It’s time to vote for your favorite CodeStock topics
By Tom Ballard, Chief Alliance Officer, PYA
The proposals are in, and now it is time for the registered or prospective attendees to decide the topics that will be presented at this year’s CodeStock technology conference. They can vote at this link.
The two-day conference for developers, IT professionals, and entrepreneurs is scheduled to start July 15 at the Knoxville Convention Center where it moved last year to accommodate more attendees.
“They loved the new venue,” said Andrew May, Owner of ADM Software Consulting, LLC, and a member of the CodeStock Board of Directors. Moving to the Convention Center allowed the event to double attendance to about 1,000 people in 2015.
“We are projecting 1,250 this year, but we can accommodate more,” May says. “We’d like to see growth each year.”
CodeStock is really one of those unique, volunteer-driven events. In addition to May, others on the Board include Don Den Uyl, Director of Software Development for PerfectServe; Brad Miller, Marketing Director and Project Manager at CodeTank Labs; Christine Jones, Senior Software Engineer at Scripps Networks Interactive; and Joy O’Shell, Director of Outreach for the Knoxville Entrepreneur Center.
“How much people care about it is what makes CodeStock a community conference,” May says proudly.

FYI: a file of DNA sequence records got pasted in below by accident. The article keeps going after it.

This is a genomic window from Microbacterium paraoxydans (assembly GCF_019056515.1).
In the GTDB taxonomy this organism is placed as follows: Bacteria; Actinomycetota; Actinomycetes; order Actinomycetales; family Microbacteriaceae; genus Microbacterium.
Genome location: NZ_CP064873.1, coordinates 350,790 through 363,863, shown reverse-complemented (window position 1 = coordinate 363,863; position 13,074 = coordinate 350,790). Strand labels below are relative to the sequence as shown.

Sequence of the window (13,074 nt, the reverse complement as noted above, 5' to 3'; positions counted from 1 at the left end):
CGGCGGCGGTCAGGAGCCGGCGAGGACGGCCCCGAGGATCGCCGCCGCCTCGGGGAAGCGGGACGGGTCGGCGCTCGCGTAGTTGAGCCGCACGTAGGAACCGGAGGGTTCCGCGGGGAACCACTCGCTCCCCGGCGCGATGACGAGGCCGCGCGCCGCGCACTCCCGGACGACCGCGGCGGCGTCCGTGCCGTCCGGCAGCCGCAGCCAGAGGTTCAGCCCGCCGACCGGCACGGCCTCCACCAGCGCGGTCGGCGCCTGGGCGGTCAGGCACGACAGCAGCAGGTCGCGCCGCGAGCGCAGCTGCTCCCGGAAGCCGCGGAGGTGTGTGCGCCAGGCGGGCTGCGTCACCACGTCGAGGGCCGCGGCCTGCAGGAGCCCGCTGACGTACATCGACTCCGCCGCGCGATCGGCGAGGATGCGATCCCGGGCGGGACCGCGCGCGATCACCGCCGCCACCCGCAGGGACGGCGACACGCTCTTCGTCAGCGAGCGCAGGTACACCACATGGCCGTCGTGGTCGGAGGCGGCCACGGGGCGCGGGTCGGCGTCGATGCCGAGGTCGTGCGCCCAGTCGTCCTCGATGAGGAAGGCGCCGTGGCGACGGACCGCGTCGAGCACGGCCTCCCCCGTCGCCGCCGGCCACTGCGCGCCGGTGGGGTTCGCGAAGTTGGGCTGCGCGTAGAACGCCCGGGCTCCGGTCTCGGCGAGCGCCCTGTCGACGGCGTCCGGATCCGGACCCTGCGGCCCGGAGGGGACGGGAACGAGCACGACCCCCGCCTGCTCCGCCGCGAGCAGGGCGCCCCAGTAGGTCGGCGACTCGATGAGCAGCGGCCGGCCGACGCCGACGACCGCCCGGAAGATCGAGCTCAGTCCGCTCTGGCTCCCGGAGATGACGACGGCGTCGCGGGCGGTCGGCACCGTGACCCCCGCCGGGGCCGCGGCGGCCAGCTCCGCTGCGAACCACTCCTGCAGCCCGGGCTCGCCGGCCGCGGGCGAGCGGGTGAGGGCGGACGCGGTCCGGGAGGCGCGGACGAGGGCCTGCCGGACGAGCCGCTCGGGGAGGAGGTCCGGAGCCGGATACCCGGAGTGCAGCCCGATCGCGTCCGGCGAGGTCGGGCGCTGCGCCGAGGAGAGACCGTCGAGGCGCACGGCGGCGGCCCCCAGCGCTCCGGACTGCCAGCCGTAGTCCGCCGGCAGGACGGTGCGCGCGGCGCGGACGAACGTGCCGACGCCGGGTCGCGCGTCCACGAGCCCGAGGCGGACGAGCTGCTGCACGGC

So, what’s different this year?
“We’re doing a ‘Kids in Code’ track,” May says, partnering with CodeTN, a collaborative between the local Great Schools Partnership and United Way of Greater Knoxville. The idea came as a result of attendees wanting to bring their children to CodeStock sessions.
“Kids in Code” will be held at least on the second day, which is a Saturday, and possibly on the first day.
May says another goal is focused on the content. Tracks are planned for those interested in development, DevOps, entrepreneurship, and design-related issues.
“We’re looking to expand the reach of speakers,” he says. As a result, CodeStock created a Content Board, led by Jones, which is focused on diversifying the types of talks and speakers.
“They’re tightening-up the definition of the talks for each track,” May adds.
Even as the planners work on the diversification strategy, they also plan to address something that May describes as “conference fatigue” by reducing the number of sessions from 120 to about 100.
“Our 2015 evaluations said we had too much content and not enough social time,” May said. As a result, there will be more networking opportunities in 2016.
Other changes include improving the production quality and providing more structure for the 15-minute “Lightning Talks.”
CodeStock is more than just a conference for local techies. It’s an important part of positioning Knoxville as a technology hotspot, helping companies attract and retain talent.
“We’re refining the image (with CodeStock) . . . really showing people what we have here,” May says.